S.B.: Yes, he agrees that that we cannot live in nature anymore, but we must protect it and also continue to be in touch with nature as much as we can. Humans shouldn’t be alienated from nature. When I am walking in a forest I should not listen to my iPhone, I should be physically present with nature. Rousseau was aware of the problem of alienation from nature during his times. Because even then, people weren’t happy with it. They were more comfortable in a society and city where civilization existed. Therefore, he knew the more civilization developed, the more we would be alienated. We can’t go back to forests, but for him we have to go back to villages or small communities where we have green spaces and organic food. We should imitate life in nature, not because it is pretty or fashionable but simply because this is what makes us.

A.A.: The nature is a divine one. We have to go back to our origin, our nature. Connected to our Creator and all the creation from angels to plants, animals to human beings that bear no resemblance to us. This back-to-the-roots argument does not imply that we have to get rid of all instruments, aids, and media. But it requires a reevaluation of our presumptions and perceptions on who we really are. Only then morality and humanity that have been destroyed by the deceptive power structures can again become the rule and not the exception.

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After the Coronavirus Pandemic, we continued our interview with Bayram Ünal, to understand the challenges that lay ahead of our lives.

We are currently living in very strange times, the whole world seems to have come to a stop. We are facing a global pandemic that has taken thousands of people’s lives and have left us at our homes, afraid of becoming a danger to our loved ones. Therefore I think one of the questions we all have is, what happens when a person is left without physical touch or interactions for long periods of time due to social distancing?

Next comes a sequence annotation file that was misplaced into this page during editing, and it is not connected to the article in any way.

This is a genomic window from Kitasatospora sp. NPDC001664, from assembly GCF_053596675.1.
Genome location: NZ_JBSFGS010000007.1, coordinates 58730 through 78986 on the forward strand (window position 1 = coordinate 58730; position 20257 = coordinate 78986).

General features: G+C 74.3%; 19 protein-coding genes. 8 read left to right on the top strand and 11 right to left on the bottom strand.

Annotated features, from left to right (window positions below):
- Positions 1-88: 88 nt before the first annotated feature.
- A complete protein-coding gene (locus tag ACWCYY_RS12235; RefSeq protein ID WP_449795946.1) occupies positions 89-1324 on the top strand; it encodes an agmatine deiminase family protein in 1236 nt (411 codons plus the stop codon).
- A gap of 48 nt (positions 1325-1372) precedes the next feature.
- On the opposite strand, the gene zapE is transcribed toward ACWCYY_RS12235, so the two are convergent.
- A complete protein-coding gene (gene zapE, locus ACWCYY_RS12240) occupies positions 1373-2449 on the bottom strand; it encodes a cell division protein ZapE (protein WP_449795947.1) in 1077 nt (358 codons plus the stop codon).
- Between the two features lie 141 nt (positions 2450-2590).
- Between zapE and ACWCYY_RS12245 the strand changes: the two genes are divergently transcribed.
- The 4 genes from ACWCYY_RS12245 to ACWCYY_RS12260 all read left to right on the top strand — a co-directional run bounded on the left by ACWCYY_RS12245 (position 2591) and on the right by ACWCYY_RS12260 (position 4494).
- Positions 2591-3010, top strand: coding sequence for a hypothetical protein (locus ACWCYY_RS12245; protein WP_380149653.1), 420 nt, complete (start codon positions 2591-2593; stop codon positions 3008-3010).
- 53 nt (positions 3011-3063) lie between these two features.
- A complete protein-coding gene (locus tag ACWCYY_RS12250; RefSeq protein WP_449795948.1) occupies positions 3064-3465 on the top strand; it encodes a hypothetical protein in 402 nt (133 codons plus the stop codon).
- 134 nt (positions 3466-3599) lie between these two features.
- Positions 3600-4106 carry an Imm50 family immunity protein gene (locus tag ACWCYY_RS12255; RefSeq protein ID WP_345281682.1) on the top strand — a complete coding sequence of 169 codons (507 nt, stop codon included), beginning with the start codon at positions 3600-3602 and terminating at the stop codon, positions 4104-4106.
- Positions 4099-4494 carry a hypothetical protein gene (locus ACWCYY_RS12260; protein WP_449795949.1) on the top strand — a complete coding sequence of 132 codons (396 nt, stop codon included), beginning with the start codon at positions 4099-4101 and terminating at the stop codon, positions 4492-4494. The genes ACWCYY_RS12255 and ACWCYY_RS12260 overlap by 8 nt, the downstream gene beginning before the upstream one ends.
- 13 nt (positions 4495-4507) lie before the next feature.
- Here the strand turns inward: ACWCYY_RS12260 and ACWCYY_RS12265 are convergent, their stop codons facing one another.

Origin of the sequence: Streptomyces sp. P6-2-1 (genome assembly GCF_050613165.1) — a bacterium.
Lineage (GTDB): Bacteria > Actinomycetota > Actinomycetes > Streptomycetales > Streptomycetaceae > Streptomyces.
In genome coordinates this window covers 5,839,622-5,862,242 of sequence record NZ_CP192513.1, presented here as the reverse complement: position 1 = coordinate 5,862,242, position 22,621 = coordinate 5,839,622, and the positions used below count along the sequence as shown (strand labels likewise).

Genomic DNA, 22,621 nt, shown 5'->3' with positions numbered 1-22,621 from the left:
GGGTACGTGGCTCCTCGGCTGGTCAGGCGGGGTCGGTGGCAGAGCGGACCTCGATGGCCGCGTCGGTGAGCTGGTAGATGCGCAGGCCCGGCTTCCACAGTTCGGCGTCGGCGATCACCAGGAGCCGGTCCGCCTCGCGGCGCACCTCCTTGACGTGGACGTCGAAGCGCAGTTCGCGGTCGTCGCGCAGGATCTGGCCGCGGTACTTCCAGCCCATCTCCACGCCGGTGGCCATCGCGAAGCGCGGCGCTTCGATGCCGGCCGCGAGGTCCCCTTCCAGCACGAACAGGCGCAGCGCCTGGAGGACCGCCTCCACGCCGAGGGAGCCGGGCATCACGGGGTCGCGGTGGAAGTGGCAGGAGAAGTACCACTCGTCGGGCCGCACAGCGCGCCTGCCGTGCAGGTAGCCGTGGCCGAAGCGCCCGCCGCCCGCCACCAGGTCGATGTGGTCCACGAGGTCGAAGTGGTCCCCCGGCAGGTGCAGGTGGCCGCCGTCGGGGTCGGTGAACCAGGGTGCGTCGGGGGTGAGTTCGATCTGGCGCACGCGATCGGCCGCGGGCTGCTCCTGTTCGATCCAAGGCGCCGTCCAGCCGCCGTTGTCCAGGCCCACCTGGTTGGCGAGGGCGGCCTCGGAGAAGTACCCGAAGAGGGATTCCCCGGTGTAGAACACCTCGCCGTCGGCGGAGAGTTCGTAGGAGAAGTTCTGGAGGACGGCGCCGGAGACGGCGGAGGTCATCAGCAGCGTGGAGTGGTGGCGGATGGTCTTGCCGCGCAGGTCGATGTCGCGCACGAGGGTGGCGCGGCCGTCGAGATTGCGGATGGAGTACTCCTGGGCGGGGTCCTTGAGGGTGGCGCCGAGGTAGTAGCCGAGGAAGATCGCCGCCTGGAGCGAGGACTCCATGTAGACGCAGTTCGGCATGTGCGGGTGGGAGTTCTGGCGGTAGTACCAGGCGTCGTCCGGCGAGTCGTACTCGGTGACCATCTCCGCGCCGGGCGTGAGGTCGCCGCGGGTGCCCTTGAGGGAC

B.Ü.: First of all, we must not forget that this pandemic is a temporary period. Though, we do not know when the rules of social distancing and self-quarantining will end, we can still reflect and try to understand what kind of consequences and results it may bring to society. Now, regarding your question, the terms social distancing and physical touch are very different concepts. Social distancing is a sign of authority and public sphere while physical touch is a sign of trust and personal sphere.

To begin with, social distancing is actually a term used to express the chain of authority in a society. A child’s social distance from his mom is different from his dad, because he places them in different orders of authority. When we communicate with other people, our speech and actions are in fact coded by certain cultural and social features which is an indication of the social distance we apply to people. But when you apply the rules of social distancing due to this pandemic, the relationships we have formed based on authority all equalize, meaning that the distance you have with your loved ones becomes equal to the distance you apply to strangers. Which as a result, will push people to establish and maintain small scaled relationships without being able to expand it.